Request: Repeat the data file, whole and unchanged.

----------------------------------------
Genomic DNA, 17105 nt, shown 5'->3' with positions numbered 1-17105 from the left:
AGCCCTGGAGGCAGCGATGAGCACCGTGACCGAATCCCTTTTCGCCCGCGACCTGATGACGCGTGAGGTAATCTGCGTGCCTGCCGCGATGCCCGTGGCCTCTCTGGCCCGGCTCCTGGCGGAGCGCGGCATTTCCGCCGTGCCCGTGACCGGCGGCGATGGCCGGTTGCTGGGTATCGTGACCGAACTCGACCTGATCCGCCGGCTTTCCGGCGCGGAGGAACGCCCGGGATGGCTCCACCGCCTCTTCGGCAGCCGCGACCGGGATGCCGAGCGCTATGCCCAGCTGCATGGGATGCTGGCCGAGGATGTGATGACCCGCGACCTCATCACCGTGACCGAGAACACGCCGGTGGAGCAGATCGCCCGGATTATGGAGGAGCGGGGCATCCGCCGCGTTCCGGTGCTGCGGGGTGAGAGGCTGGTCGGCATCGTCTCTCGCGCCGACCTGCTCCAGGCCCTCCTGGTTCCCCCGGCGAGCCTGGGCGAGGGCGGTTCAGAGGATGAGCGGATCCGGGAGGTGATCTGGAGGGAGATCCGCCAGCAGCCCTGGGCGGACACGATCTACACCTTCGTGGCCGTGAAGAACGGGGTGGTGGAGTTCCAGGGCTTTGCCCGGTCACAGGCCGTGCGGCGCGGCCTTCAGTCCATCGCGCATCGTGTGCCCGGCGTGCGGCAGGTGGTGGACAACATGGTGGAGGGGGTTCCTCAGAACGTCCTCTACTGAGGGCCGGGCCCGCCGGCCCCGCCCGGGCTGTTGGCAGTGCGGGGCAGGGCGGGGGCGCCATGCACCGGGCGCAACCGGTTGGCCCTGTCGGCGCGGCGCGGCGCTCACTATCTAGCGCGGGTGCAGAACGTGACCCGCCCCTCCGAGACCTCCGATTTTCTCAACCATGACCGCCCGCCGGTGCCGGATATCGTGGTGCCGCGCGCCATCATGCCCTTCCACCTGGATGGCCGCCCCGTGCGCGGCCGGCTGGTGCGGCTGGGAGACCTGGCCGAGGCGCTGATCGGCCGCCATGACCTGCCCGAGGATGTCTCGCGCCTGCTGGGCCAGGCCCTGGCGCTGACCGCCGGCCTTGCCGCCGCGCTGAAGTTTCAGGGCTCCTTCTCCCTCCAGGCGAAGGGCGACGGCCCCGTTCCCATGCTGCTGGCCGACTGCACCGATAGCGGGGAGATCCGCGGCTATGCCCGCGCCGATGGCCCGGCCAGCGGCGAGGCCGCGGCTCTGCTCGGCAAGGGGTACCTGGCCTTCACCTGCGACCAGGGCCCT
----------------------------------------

Genomic DNA, 17105 nt, shown 5'->3' with positions numbered 1-17105 from the left:
AGCCCTGGAGGCAGCGATGAGCACCGTGACCGAATCCCTTTTCGCCCGCGACCTGATGACGCGTGAGGTAATCTGCGTGCCTGCCGCGATGCCCGTGGCCTCTCTGGCCCGGCTCCTGGCGGAGCGCGGCATTTCCGCCGTGCCCGTGACCGGCGGCGATGGCCGGTTGCTGGGTATCGTGACCGAACTCGACCTGATCCGCCGGCTTTCCGGCGCGGAGGAACGCCCGGGATGGCTCCACCGCCTCTTCGGCAGCCGCGACCGGGATGCCGAGCGCTATGCCCAGCTGCATGGGATGCTGGCCGAGGATGTGATGACCCGCGACCTCATCACCGTGACCGAGAACACGCCGGTGGAGCAGATCGCCCGGATTATGGAGGAGCGGGGCATCCGCCGCGTTCCGGTGCTGCGGGGTGAGAGGCTGGTCGGCATCGTCTCTCGCGCCGACCTGCTCCAGGCCCTCCTGGTTCCCCCGGCGAGCCTGGGCGAGGGCGGTTCAGAGGATGAGCGGATCCGGGAGGTGATCTGGAGGGAGATCCGCCAGCAGCCCTGGGCGGACACGATCTACACCTTCGTGGCCGTGAAGAACGGGGTGGTGGAGTTCCAGGGCTTTGCCCGGTCACAGGCCGTGCGGCGCGGCCTTCAGTCCATCGCGCATCGTGTGCCCGGCGTGCGGCAGGTGGTGGACAACATGGTGGAGGGGGTTCCTCAGAACGTCCTCTACTGAGGGCCGGGCCCGCCGGCCCCGCCCGGGCTGTTGGCAGTGCGGGGCAGGGCGGGGGCGCCATGCACCGGGCGCAACCGGTTGGCCCTGTCGGCGCGGCGCGGCGCTCACTATCTAGCGCGGGTGCAGAACGTGACCCGCCCCTCCGAGACCTCCGATTTTCTCAACCATGACCGCCCGCCGGTGCCGGATATCGTGGTGCCGCGCGCCATCATGCCCTTCCACCTGGATGGCCGCCCCGTGCGCGGCCGGCTGGTGCGGCTGGGAGACCTGGCCGAGGCGCTGATCGGCCGCCATGACCTGCCCGAGGATGTCTCGCGCCTGCTGGGCCAGGCCCTGGCGCTGACCGCCGGCCTTGCCGCCGCGCTGAAGTTTCAGGGCTCCTTCTCCCTCCAGGCGAAGGGCGACGGCCCCGTTCCCATGCTGCTGGCCGACTGCACCGATAGCGGGGAGATCCGCGGCTATGCCCGCGCCGATGGCCCGGCCAGCGGCGAGGCCGCGGCTCTGCTCGGCAAGGGGTACCTGGCCTTCACCTGCGACCAGGGCCCT